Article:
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News and views from the German-language region of Europe

January 22, 2016

Joy is internal, not external

Filed under Sabbath Thoughts

As the associate pastor of a church in Ohio 38 years ago I got to know a young married couple that asked me for advice. They were having financial difficulties because their expenses were at times higher than their income. The husband had a good job with a good salary. What was the problem?

In our counseling the wife explained that when she felt discouraged, she tended to go out and buy something that she could be happy about. She said that her parents had treated her that way as a child. If she came home from school discouraged, they would buy her something to divert her attention from her momentary discouragement. The wife could see that her preconditioned reaction to disappointment had caused financial problems for her family.

True joy comes not from what we own or buy, or from what happens to us, but how we respond – the kind of attitudes we have about those experiences. We need not feel like helpless victims of circumstance.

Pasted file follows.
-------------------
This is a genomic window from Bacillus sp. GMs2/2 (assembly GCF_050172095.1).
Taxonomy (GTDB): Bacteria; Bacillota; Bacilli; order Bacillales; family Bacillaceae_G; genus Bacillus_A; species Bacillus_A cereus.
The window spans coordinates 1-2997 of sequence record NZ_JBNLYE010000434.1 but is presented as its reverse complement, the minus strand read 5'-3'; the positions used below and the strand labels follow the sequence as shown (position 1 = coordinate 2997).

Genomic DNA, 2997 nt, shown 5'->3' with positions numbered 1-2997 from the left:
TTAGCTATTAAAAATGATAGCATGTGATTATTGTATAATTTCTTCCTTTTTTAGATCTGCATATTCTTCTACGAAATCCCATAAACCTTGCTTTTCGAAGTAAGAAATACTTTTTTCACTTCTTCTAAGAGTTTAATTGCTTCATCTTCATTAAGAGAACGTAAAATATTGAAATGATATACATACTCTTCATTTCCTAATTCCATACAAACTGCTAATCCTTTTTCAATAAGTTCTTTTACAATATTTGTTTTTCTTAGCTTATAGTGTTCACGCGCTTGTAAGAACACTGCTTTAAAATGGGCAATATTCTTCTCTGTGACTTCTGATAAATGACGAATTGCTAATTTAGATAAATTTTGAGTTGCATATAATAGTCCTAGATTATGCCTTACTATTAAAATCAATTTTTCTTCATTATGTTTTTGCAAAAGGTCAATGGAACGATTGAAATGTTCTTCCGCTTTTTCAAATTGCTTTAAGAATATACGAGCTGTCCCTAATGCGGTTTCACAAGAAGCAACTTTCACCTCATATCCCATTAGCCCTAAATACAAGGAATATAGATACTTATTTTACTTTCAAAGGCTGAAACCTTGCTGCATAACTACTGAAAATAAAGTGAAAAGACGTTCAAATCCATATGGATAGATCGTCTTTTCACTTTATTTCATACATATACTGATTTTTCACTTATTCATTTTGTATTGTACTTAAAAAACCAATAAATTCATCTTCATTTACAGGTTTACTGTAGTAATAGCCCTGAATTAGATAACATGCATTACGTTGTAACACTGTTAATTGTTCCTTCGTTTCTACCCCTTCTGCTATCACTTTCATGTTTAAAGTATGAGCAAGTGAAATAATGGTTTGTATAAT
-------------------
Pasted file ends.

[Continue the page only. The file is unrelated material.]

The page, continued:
No matter what predicament we are in, we should ask ourselves: How does God want me to view it and feel about it? Then we can choose – with His help – to have that frame of mind.

A good illustration of this is the apostle Paul's life. If anyone in history could be excused for wallowing in self-pity and thinking "woe is me" because of frequent severe hardships, it would be Paul (2 Corinthians 11:23-28).

Before God called him, Paul was hard-hearted and angry, persecuting and executing Christians. But after his conversion, he was transformed into a loving and joyous person – partly because he understood the magnificent generosity of God's grace and mercy.

Ironically, of all the books of the Bible, among the most joyful are the "prison epistles" – letters written by Paul while enduring an imprisonment in Rome (Acts 28:16-31). They are the books of Ephesians, Philippians, Colossians and Philemon. A man whom we would expect to need encouragement was giving encouragement!

Paul referred to his intense suffering as "light affliction" compared with the "far more exceeding and eternal weight of glory" that awaits God's servants at the resurrection (2 Corinthians 4:17; see also Romans 8:18). What a great attitude!

In the many trials Paul experienced in his service for God and His church, Paul didn't think about what he could buy to make himself feel better. Instead he wrote, "I have learned in whatever state I am, to be content" (Philippians 4:11). Contentment is a large part of joy.

Paul didn't tell us to rejoice only when the going is pleasant and easy. He said, "Rejoice always" (1 Thessalonians 5:16).

With these thoughts I wish everyone a rewarding Sabbath!

Paul Kieffer's blog with personal insights and news from the German-language region in Europe.


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